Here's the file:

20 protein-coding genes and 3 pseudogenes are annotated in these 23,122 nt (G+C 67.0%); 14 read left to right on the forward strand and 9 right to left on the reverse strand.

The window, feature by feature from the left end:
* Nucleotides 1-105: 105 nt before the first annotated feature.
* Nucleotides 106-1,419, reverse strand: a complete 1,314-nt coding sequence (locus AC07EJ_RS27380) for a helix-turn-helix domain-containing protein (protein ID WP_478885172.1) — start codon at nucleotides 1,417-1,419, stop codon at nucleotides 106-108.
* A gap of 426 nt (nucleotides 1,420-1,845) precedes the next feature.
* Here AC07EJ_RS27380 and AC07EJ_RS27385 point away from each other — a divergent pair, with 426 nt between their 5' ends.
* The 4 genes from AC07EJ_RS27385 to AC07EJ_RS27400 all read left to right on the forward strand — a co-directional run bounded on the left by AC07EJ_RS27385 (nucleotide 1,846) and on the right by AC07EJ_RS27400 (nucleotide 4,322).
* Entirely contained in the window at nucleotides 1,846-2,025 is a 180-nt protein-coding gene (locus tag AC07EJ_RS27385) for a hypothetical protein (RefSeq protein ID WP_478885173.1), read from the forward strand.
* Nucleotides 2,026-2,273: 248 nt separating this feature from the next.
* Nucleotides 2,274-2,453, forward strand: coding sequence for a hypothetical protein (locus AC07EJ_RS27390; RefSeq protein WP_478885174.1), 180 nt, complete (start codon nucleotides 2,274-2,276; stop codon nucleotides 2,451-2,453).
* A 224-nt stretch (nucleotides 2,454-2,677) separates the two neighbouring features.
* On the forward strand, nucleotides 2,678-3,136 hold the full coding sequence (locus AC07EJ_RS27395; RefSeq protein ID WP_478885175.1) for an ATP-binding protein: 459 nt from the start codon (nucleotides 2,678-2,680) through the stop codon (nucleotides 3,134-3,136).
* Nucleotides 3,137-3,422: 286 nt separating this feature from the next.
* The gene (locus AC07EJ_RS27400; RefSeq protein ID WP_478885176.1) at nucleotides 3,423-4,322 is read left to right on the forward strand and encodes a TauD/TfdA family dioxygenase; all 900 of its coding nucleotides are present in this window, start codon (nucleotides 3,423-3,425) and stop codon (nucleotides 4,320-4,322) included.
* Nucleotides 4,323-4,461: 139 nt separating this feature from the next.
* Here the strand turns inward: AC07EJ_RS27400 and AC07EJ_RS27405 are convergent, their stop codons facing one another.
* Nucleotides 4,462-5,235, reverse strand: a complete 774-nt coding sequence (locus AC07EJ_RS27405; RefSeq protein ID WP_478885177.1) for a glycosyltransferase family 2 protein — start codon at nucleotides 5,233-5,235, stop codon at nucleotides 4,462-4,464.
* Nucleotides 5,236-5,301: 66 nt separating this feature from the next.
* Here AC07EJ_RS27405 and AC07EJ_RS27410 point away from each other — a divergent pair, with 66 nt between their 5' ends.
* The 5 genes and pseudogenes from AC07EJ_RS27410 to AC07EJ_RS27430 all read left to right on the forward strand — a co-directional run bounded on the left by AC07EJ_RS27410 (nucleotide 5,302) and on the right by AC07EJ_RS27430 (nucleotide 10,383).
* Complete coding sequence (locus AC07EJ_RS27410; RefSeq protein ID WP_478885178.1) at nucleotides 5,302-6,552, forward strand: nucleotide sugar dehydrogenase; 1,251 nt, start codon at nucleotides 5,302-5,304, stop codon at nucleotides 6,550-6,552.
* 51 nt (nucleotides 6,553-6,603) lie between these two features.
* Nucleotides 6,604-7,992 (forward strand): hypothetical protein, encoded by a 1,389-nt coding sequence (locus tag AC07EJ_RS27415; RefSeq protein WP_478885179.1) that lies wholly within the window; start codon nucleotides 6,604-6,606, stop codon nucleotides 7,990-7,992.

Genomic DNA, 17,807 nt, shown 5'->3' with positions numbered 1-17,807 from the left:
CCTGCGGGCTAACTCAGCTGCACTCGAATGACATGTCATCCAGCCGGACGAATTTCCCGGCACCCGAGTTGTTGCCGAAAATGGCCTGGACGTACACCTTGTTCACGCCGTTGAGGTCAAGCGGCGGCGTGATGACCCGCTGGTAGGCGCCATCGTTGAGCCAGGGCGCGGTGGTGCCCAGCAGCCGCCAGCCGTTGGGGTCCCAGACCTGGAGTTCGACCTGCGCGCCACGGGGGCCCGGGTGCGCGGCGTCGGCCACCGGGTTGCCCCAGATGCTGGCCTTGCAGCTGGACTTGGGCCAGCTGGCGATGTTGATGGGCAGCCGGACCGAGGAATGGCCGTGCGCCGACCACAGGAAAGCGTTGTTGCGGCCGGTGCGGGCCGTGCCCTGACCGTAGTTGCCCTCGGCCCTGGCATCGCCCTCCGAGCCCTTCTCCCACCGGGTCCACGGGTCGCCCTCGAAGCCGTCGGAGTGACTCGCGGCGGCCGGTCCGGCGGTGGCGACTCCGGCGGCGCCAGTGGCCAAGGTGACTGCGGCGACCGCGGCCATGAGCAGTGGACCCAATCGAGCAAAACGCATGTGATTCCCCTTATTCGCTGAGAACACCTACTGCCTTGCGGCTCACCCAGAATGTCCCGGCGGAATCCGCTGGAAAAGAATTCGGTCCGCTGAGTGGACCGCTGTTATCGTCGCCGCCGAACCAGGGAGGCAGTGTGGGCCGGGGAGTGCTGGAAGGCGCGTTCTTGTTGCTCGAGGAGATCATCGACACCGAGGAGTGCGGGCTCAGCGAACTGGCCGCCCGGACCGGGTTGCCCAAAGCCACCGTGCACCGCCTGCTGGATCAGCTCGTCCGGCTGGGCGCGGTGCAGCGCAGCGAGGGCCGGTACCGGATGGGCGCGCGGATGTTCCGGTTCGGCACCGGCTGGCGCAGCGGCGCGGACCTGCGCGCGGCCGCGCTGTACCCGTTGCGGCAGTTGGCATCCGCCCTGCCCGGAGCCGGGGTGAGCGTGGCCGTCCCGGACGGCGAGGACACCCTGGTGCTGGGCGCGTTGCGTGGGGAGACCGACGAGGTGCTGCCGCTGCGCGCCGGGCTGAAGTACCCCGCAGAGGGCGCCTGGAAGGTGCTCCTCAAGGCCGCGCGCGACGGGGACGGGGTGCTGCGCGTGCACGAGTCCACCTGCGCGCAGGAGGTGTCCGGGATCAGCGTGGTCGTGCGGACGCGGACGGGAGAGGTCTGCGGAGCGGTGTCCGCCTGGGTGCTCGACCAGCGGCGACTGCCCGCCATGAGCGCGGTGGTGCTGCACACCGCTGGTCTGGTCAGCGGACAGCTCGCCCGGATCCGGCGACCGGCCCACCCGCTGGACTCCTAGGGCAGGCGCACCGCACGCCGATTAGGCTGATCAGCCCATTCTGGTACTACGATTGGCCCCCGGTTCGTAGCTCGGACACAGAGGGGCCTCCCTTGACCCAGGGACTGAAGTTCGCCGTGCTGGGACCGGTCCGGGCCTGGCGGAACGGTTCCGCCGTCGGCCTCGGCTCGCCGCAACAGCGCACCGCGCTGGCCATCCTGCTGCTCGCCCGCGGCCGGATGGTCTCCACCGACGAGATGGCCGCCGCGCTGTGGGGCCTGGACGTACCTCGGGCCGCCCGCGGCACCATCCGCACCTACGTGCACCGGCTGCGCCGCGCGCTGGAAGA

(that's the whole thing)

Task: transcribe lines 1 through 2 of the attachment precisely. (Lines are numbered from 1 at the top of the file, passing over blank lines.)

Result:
20 protein-coding genes and 3 pseudogenes are annotated in these 23,122 nt (G+C 67.0%); 14 read left to right on the forward strand and 9 right to left on the reverse strand.

The window, feature by feature from the left end: